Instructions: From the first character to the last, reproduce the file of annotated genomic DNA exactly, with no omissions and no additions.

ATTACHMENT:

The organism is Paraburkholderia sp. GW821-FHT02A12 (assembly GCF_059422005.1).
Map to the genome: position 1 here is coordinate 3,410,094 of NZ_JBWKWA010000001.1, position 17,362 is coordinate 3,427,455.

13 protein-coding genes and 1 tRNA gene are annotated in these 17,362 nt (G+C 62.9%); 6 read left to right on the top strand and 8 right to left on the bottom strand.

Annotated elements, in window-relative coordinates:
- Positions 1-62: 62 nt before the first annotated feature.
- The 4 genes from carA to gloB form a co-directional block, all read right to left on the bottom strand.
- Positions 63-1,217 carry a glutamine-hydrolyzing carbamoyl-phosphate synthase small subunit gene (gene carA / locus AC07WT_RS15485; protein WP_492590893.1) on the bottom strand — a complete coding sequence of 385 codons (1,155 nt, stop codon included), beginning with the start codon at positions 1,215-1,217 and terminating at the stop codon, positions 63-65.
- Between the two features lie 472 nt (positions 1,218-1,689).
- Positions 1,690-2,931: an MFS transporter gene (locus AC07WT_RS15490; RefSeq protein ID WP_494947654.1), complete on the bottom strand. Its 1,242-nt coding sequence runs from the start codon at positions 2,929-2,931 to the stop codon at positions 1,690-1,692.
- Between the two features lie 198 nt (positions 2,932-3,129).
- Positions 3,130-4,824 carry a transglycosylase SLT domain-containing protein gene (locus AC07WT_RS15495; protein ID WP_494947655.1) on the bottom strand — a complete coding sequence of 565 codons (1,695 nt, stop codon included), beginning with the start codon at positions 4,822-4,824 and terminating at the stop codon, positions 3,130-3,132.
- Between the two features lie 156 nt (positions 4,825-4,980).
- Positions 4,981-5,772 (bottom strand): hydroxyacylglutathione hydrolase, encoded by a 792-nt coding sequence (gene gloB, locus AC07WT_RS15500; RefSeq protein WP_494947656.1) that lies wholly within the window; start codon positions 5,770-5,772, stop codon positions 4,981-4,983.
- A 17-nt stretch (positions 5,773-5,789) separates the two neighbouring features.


The organism is Paraburkholderia sp. GW821-FHT02A12 (assembly GCF_059422005.1).
Map to the genome: position 1 here is coordinate 3,410,094 of NZ_JBWKWA010000001.1, position 17,362 is coordinate 3,427,455.

13 protein-coding genes and 1 tRNA gene are annotated in these 17,362 nt (G+C 62.9%); 6 read left to right on the top strand and 8 right to left on the bottom strand.

Annotated elements, in window-relative coordinates:
- Positions 1-62: 62 nt before the first annotated feature.
- The 4 genes from carA to gloB form a co-directional block, all read right to left on the bottom strand.
- Positions 63-1,217 carry a glutamine-hydrolyzing carbamoyl-phosphate synthase small subunit gene (gene carA / locus AC07WT_RS15485; protein WP_492590893.1) on the bottom strand — a complete coding sequence of 385 codons (1,155 nt, stop codon included), beginning with the start codon at positions 1,215-1,217 and terminating at the stop codon, positions 63-65.
- Between the two features lie 472 nt (positions 1,218-1,689).
- Positions 1,690-2,931: an MFS transporter gene (locus AC07WT_RS15490; RefSeq protein ID WP_494947654.1), complete on the bottom strand. Its 1,242-nt coding sequence runs from the start codon at positions 2,929-2,931 to the stop codon at positions 1,690-1,692.
- Between the two features lie 198 nt (positions 2,932-3,129).
- Positions 3,130-4,824 carry a transglycosylase SLT domain-containing protein gene (locus AC07WT_RS15495; protein ID WP_494947655.1) on the bottom strand — a complete coding sequence of 565 codons (1,695 nt, stop codon included), beginning with the start codon at positions 4,822-4,824 and terminating at the stop codon, positions 3,130-3,132.
- Between the two features lie 156 nt (positions 4,825-4,980).
- Positions 4,981-5,772 (bottom strand): hydroxyacylglutathione hydrolase, encoded by a 792-nt coding sequence (gene gloB, locus AC07WT_RS15500; RefSeq protein WP_494947656.1) that lies wholly within the window; start codon positions 5,770-5,772, stop codon positions 4,981-4,983.
- A 17-nt stretch (positions 5,773-5,789) separates the two neighbouring features.